Antihypertensive Medication Use Linked to Increased Fracture Risk in Nursing Home Residents With Dementia

In a recent study published in JAMA Internal Medicine, researchers found that the risk of fractures was numerically higher among subgroups of residents with dementia, higher baseline blood pressure values, and recent antihypertensive medication use.

The retrospective cohort study analyzed data from 29,648 long-term care nursing home residents within the Veterans Health Administration (VA) from January 1, 2006, to October 31, 2019. The researchers utilized a target trial emulation approach to assess the association between antihypertensive medication initiation and fracture risk.

The key findings of the study revealed that among the propensity score-matched cohort of 64,710 residents, those initiating antihypertensive medication experienced a significantly higher incidence rate of fractures per 100 person-years compared to the control group.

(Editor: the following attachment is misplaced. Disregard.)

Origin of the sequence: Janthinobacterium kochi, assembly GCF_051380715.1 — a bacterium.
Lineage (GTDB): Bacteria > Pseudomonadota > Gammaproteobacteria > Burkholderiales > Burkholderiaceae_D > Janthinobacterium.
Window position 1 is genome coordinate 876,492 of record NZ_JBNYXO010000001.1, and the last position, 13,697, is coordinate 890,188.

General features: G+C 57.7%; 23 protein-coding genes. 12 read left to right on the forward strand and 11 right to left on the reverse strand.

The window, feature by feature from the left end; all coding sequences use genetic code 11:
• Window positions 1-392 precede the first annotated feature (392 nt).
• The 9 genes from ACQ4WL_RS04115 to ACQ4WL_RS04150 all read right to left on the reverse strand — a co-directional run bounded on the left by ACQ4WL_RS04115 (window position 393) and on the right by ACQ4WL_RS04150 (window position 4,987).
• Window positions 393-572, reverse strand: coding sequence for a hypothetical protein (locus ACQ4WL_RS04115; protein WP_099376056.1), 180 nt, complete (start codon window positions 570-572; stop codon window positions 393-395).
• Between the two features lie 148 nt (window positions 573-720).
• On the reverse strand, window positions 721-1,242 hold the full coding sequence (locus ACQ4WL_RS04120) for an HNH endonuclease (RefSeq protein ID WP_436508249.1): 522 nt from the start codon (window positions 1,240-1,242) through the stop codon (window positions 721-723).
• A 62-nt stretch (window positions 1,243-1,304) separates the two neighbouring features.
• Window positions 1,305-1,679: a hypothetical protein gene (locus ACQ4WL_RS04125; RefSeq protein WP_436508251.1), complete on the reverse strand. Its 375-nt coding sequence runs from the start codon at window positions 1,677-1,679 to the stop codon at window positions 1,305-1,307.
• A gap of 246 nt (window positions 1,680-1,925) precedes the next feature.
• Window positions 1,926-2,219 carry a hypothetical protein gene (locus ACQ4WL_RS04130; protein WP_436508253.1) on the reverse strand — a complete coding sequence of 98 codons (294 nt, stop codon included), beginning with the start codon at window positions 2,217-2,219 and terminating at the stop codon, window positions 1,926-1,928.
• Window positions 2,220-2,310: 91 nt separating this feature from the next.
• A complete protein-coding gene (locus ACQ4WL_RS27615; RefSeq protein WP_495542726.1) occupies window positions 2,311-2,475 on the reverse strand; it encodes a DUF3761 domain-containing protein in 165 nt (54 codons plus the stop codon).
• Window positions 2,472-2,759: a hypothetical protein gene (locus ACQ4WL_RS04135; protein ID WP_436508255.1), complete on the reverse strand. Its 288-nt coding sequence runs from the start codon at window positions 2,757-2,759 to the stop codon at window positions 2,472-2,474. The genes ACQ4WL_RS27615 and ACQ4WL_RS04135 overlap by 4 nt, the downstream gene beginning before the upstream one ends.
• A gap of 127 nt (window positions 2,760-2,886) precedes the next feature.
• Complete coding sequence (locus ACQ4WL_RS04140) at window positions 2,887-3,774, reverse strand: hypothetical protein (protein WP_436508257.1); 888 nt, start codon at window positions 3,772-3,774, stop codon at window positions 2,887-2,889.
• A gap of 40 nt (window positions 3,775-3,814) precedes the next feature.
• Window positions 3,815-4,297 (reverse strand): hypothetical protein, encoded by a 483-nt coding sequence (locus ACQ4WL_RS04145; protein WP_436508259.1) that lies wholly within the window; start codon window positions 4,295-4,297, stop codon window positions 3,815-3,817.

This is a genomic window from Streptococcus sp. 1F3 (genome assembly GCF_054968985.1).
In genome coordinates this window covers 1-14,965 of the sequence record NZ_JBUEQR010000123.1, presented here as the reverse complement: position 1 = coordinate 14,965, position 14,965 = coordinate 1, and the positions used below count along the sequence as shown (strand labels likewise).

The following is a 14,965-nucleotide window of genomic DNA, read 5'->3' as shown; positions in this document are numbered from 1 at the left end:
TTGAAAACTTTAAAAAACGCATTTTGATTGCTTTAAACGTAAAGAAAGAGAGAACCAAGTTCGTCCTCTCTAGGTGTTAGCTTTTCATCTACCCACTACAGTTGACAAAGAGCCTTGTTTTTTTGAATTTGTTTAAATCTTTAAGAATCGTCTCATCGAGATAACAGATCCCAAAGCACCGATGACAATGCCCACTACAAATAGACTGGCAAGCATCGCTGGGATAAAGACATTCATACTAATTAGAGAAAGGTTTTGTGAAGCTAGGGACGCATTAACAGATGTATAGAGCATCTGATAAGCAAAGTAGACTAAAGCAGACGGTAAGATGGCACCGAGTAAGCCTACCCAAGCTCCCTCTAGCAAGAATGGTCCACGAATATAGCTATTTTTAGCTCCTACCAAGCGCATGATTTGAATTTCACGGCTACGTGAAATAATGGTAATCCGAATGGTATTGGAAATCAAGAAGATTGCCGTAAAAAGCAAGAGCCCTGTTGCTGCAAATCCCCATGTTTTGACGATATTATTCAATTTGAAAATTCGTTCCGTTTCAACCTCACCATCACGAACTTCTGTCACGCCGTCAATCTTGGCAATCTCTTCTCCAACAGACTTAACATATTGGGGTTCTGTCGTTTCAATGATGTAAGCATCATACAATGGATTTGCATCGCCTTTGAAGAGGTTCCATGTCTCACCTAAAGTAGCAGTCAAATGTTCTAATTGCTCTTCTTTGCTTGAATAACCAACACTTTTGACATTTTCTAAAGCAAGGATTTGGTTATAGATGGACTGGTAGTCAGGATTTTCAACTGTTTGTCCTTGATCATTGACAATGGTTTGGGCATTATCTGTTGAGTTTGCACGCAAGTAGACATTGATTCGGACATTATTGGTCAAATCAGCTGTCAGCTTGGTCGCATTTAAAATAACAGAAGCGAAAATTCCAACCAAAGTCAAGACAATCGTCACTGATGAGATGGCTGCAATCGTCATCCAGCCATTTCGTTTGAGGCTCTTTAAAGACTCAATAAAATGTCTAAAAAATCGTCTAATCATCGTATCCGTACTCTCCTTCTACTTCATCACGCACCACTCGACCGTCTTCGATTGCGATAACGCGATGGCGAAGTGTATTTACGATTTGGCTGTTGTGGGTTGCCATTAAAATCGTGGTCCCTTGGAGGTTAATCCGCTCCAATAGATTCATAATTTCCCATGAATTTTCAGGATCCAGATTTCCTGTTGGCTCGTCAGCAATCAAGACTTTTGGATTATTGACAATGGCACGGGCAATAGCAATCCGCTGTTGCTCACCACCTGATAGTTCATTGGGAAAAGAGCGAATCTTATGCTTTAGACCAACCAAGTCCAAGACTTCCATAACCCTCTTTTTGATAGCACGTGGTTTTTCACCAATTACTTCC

Additionally, the study found an increased risk of severe falls requiring hospitalizations or emergency department visits among those initiating antihypertensive therapy.

These findings underscore the importance of caution and additional monitoring when initiating antihypertensive medication in this vulnerable population, researchers said.

“This risk could be further exacerbated in this subgroup during anti-hypertensive medication initiation due to poorer reporting of subjective symptoms associated with orthostasis and falls,” researchers wrote.


Researchers also noted that among older nursing home residents, hip fractures alone have been associated with mortality rates exceeding 40% within a year.
“Fracture prevention is crucial in this population from a clinical and public health perspective, and commonly prescribed medications, such as antihypertensive medications, represent a prominent modifiable risk factor,” researchers wrote. “Nursing home facilities already implement high vigilance and preventive measures against falls and fractures; however, despite these existing guardrails, patients initiating antihypertensive medication had a higher risk of fractures and falls.”